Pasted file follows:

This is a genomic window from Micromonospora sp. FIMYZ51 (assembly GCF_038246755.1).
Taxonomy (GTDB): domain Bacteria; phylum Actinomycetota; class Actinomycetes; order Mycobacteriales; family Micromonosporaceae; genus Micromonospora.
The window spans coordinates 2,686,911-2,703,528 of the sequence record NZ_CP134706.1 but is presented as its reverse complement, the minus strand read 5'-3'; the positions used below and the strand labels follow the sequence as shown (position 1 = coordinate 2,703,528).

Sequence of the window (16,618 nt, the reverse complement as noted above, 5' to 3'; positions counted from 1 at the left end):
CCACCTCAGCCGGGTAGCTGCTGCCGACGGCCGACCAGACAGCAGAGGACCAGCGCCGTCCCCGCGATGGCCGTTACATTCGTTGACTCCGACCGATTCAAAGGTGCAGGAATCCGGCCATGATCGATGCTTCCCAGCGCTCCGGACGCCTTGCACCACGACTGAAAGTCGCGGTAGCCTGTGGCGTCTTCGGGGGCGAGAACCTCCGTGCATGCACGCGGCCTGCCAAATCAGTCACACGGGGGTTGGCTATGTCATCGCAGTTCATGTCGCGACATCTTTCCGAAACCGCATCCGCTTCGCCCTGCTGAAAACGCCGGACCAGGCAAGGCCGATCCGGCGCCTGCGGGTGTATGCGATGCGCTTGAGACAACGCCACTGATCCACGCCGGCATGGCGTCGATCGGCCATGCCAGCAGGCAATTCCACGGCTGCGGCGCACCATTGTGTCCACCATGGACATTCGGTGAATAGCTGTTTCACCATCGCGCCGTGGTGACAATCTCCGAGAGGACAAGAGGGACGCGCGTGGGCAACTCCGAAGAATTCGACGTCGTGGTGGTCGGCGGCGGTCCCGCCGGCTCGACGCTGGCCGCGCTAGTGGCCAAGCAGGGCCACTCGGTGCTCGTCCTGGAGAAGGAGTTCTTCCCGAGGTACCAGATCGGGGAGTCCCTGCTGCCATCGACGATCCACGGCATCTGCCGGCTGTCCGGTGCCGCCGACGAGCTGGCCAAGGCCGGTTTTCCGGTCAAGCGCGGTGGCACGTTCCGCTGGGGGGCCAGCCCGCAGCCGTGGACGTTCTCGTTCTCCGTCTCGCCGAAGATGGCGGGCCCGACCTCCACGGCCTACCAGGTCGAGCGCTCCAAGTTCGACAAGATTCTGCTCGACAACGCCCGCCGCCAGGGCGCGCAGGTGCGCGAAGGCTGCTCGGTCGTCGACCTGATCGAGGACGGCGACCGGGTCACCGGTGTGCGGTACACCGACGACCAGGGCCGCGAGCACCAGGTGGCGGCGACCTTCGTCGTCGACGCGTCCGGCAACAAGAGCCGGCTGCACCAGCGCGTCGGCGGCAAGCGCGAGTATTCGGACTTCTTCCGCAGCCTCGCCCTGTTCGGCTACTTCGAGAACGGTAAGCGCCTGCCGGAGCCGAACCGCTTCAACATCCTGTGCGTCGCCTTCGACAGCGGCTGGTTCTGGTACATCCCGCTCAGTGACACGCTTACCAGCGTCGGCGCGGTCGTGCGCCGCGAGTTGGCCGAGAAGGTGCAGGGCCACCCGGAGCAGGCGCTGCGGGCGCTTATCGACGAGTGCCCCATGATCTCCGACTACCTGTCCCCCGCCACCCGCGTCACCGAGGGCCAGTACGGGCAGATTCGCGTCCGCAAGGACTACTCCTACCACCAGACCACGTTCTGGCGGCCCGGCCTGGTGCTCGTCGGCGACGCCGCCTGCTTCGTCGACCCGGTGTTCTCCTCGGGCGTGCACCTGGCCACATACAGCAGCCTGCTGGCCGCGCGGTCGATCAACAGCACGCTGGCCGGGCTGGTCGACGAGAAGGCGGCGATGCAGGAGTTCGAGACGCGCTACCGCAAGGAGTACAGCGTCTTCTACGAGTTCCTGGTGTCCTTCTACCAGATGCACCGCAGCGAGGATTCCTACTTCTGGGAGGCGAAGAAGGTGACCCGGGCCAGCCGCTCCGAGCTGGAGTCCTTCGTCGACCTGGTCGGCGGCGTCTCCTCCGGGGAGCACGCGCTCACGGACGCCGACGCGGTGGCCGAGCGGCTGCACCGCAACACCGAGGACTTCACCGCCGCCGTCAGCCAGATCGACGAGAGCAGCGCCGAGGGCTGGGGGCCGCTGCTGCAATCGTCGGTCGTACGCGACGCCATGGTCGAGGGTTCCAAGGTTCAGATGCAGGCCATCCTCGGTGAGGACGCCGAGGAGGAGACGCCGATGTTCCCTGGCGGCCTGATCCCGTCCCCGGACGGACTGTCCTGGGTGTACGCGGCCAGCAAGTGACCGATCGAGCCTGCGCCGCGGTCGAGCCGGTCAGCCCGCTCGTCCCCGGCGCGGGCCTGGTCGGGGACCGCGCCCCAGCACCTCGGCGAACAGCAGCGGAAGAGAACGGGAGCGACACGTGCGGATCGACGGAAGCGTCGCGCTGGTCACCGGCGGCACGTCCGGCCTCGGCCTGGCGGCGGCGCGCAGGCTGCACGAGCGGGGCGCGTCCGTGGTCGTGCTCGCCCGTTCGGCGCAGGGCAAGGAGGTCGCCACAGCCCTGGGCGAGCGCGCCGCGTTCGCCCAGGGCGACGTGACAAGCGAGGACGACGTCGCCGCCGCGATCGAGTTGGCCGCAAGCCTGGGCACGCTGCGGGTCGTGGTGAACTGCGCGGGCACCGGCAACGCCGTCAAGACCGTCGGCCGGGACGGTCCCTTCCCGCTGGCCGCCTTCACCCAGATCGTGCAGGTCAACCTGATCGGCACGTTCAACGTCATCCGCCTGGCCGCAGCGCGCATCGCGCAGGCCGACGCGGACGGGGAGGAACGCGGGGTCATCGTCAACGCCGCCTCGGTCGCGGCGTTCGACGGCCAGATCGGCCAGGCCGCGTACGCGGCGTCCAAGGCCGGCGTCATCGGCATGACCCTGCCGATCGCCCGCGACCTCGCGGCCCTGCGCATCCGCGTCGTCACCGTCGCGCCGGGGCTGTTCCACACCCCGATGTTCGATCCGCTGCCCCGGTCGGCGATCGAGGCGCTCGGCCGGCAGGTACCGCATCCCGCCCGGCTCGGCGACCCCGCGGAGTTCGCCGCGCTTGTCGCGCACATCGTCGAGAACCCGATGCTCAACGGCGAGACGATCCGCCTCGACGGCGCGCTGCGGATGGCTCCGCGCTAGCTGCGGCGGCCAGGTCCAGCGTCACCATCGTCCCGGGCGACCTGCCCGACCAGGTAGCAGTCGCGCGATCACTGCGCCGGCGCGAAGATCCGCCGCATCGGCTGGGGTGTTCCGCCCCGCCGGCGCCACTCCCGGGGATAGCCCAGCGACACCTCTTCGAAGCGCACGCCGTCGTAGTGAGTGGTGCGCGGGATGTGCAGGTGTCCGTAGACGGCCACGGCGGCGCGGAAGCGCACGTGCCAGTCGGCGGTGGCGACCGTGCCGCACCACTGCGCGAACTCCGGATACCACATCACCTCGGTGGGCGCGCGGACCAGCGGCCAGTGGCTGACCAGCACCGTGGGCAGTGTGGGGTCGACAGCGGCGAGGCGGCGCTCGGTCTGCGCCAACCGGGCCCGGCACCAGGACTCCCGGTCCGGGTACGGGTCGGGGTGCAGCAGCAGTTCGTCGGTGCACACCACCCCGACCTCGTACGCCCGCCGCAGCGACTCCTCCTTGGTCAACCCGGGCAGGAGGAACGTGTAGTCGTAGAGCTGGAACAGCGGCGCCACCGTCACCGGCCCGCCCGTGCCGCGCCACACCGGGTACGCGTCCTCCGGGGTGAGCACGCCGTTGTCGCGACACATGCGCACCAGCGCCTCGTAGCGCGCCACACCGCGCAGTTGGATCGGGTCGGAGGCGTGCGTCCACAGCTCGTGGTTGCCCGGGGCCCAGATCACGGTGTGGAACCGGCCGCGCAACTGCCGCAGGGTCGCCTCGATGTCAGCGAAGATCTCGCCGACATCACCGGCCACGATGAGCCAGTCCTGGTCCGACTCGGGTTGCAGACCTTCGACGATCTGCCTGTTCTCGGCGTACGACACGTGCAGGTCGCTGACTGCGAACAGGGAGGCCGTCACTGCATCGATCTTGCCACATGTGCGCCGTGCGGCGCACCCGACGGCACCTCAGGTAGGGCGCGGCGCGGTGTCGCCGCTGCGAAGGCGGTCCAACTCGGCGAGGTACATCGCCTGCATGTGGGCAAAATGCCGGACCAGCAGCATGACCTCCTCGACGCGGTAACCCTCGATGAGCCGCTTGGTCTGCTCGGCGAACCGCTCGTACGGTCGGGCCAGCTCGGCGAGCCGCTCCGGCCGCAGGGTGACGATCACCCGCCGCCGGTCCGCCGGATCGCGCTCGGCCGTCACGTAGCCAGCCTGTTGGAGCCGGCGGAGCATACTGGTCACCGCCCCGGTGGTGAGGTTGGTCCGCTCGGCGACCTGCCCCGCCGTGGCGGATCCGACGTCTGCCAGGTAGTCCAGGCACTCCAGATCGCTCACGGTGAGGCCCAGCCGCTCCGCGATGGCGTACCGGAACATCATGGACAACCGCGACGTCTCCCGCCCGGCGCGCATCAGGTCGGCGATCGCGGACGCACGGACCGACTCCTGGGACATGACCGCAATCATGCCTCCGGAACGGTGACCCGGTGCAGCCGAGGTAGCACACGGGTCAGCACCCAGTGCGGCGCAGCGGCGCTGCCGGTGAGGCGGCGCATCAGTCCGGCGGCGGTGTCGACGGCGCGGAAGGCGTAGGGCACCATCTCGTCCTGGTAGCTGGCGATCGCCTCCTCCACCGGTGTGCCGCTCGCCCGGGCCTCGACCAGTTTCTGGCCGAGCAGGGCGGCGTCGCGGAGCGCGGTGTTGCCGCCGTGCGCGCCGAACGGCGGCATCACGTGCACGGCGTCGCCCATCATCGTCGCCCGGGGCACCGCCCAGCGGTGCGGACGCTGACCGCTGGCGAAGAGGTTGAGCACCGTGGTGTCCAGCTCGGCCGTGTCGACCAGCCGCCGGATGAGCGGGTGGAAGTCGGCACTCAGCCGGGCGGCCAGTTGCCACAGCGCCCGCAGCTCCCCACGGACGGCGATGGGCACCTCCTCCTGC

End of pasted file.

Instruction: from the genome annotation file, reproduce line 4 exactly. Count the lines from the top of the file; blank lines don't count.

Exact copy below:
Sequence of the window (16,618 nt, the reverse complement as noted above, 5' to 3'; positions counted from 1 at the left end):